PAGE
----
January 15, 2018
WRITTEN BY: Jamie Herzlich for Newsday
Many large companies have the luxury of instant brand awareness.
Small firms, not so much.
But with the new year come new branding opportunities. It’s a time for smaller firms to hone their efforts by speaking directly to their core audience through more targeted means such as location-based marketing, utilizing social media influencers, and remarketing to those who’ve already visited their websites.
“Don’t water down your branding efforts in the new year trying to be all things to all people,”says Phillip Davis, president of Tungsten Branding, a Brevard, North Carolina-based brand development firm.
“Just focus on reaching the people who resonate with your company and your core brand message.”
Determine which media platforms your best customers live on, and then truly build a presence there, he says.
But first take stock of how your brand fared in 2017.
For your website, tools like Google Analytics can help you observe trends in traffic, unique visitors, and referring web sites, Davis says.
Sites such as SEMrush.com can show you how your site stacks up to competitors in terms of keywords, number of backlinks, and other key information, he says.
This will help with planning efforts moving forward.
One of the emerging trends to consider in 2018 is the use of “geofencing,” a location-based technology that uses GPS tracking to serve ads only to mobile users in your physical vicinity, says Davis. This trims a lot of wasteful ads, he says.
Another targeted approach that’s not new but can yield effective results is paid search advertising, which allows brands to target prospects who are already actively in the market for their products and services via their keyword searches, says Lisa Liebman, a vice president and managing director at Austin & Williams, a Hauppauge advertising and marketing agency.
Remarketing is another effective digital tactic, allowing small businesses to retarget prospects based on their previous online brand engagement, she says. With remarketing, companies can track a visitor’s activity on their own website and then retarget the prospect with relevant ads when he or she visits other sites, says Austin & Williams chief digital officer Andrew Catalano.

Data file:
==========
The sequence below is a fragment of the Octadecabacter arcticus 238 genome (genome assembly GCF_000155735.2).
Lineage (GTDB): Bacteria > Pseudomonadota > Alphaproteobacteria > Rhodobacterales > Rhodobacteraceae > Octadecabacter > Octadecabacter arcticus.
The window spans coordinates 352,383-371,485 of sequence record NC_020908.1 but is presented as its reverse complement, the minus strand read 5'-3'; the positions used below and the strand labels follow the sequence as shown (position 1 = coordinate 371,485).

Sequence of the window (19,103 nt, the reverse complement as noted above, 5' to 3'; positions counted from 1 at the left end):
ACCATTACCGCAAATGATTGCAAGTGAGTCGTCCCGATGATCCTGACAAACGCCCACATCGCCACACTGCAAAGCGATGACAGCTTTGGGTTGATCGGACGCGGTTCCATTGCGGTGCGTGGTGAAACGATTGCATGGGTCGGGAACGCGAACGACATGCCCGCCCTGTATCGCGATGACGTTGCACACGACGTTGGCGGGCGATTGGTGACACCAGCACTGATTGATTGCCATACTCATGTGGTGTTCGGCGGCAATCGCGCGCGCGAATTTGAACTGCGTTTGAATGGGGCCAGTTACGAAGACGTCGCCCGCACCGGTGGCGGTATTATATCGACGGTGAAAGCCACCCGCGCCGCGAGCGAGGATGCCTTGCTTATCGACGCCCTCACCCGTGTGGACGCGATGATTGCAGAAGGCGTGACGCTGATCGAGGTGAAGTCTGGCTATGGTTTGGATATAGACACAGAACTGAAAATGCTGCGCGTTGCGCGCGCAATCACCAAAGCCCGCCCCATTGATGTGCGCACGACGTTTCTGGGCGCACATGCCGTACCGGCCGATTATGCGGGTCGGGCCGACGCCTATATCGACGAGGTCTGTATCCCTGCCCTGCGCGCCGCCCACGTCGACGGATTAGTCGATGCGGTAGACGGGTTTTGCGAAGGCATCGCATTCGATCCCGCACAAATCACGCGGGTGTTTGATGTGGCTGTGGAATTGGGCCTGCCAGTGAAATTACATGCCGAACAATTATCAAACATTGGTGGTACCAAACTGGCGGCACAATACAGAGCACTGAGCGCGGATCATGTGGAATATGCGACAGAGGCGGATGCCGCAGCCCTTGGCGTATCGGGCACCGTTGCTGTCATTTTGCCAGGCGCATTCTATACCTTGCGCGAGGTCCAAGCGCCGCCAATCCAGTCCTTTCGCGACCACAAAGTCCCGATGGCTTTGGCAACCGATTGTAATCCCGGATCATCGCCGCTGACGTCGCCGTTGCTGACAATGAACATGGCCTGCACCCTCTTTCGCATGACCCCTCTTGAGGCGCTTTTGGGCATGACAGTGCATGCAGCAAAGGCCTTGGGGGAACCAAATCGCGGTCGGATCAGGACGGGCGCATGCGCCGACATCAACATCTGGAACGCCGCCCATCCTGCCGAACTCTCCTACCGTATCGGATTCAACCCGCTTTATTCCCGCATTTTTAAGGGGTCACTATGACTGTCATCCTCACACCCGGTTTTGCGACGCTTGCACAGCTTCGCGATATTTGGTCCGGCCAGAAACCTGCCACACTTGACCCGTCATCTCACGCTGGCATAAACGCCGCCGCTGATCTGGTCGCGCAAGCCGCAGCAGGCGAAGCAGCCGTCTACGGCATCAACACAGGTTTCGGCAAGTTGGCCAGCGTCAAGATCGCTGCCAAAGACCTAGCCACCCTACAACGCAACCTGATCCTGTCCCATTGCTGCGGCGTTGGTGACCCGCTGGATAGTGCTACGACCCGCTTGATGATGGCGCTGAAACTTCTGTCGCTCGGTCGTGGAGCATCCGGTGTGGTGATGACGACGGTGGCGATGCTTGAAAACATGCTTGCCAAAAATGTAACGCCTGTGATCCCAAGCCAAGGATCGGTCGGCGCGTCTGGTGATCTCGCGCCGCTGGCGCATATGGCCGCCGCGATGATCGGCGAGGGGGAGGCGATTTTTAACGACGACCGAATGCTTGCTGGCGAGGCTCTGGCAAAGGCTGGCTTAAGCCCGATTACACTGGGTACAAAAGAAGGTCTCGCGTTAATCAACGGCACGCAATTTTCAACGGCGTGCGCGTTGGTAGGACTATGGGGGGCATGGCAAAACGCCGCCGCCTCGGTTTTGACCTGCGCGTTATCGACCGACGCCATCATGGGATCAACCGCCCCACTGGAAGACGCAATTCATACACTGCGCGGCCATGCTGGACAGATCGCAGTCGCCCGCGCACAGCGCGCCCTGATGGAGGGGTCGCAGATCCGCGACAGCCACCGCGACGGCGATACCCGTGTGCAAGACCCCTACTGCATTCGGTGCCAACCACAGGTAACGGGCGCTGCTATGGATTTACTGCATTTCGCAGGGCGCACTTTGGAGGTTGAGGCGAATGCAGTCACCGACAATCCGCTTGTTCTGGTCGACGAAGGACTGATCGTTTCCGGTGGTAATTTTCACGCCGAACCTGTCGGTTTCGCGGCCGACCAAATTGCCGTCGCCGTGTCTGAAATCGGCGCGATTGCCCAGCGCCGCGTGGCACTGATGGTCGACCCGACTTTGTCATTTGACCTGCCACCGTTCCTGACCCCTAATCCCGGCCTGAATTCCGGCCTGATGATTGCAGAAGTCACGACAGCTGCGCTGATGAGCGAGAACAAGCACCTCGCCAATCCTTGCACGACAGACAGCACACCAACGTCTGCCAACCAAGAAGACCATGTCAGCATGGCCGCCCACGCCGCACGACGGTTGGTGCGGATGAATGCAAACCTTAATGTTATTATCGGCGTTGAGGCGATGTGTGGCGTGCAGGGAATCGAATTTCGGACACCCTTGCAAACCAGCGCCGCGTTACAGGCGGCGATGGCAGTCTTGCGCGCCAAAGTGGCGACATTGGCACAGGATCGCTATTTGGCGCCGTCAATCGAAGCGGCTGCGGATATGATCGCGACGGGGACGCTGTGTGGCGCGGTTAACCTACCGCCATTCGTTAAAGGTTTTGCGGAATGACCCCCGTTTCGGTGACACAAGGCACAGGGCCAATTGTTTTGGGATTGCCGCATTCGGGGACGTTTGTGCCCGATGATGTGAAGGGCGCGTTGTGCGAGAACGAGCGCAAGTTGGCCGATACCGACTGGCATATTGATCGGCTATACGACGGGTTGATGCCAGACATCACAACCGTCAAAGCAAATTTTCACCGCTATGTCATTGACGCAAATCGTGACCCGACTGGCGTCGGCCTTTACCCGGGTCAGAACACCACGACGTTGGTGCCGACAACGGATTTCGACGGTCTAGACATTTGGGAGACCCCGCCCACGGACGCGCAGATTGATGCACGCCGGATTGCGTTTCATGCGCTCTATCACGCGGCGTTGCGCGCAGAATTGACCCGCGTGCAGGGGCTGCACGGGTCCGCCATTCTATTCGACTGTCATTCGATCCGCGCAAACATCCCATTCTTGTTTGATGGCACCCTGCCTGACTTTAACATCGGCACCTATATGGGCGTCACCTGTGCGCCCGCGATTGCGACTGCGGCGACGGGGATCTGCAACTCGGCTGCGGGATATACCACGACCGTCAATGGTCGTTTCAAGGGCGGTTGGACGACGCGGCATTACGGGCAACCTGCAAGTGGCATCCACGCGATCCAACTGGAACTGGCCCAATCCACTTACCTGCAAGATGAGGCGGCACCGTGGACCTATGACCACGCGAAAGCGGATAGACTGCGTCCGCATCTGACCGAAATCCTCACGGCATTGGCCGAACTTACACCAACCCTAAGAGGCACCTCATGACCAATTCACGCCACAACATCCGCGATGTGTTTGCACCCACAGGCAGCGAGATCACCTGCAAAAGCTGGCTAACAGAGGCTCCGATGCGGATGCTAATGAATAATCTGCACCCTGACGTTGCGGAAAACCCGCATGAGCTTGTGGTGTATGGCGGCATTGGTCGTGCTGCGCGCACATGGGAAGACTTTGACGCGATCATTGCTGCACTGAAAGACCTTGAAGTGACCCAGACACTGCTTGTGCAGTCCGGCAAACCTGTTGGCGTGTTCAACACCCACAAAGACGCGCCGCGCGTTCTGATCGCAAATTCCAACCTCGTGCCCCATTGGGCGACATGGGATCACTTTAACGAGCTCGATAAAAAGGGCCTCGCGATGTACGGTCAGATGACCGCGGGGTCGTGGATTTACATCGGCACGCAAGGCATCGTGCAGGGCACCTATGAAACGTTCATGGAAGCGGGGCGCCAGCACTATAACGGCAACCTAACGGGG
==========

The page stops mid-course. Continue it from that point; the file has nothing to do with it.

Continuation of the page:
Of course, social media is still a natural place for small businesses to connect with consumers and prospects, says Liebman.
You can engage directly with them or do so through social media influencers and micro-influencers — influential people who have a loyal following among members of your target audience, says Hilary Topper, president of Long Beach-based HJMT Public Relations, an influencer herself for some brands.
To find these influencers, do a Google search in your area of expertise, look for relevant hashtags and also look for key bloggers, who are most likely influencers, Topper says.
Beyond that, stay on top of your own social media identity and online reputation.
Update your LinkedIn profile with a new summary and headshots, says Arthur Germain, principal of Communication Strategy Group, a Smithtown brand storytelling agency.
Be sure your own brand story hasn’t gone stale. Update your pitch, including client success stories as well as your logo, business cards and website, if necessary.
“Make sure they are all consistent, fresh and convey your story,” Germain says.
Also look for opportunities to give presentations in the new year, he says, noting “speaking is really where you can connect with people who could use your services.”
Greg Demetriou, president of Lorraine Gregory Communications, an Edgewood marketing communications firm, says he will use multiple platforms to build brand awareness in 2018 including print, social media and video.
He’s building a video studio at the firm’s new headquarters for podcasting video interviews and video production. The new office also has a meeting room that business organizations and nonprofits meeting certain criteria will be permitted to use for free.
Part of the firm’s branding efforts will be to position itself as a “facilitator and collaborator with Long Island companies and organizations,” through this meeting space, says Demetriou.
About Phil Davis
Brand Naming Expert
With over twenty-five years of company naming and branding expertise, Tungsten founder Phil Davis is a marketing and advertising veteran, having personally named over 250 companies, products and services worldwide. As a sought-after naming expert, Phil has been quoted in The Wall Street Journal, Inc.com, Businessweek, Entrepreneur, and Newsday.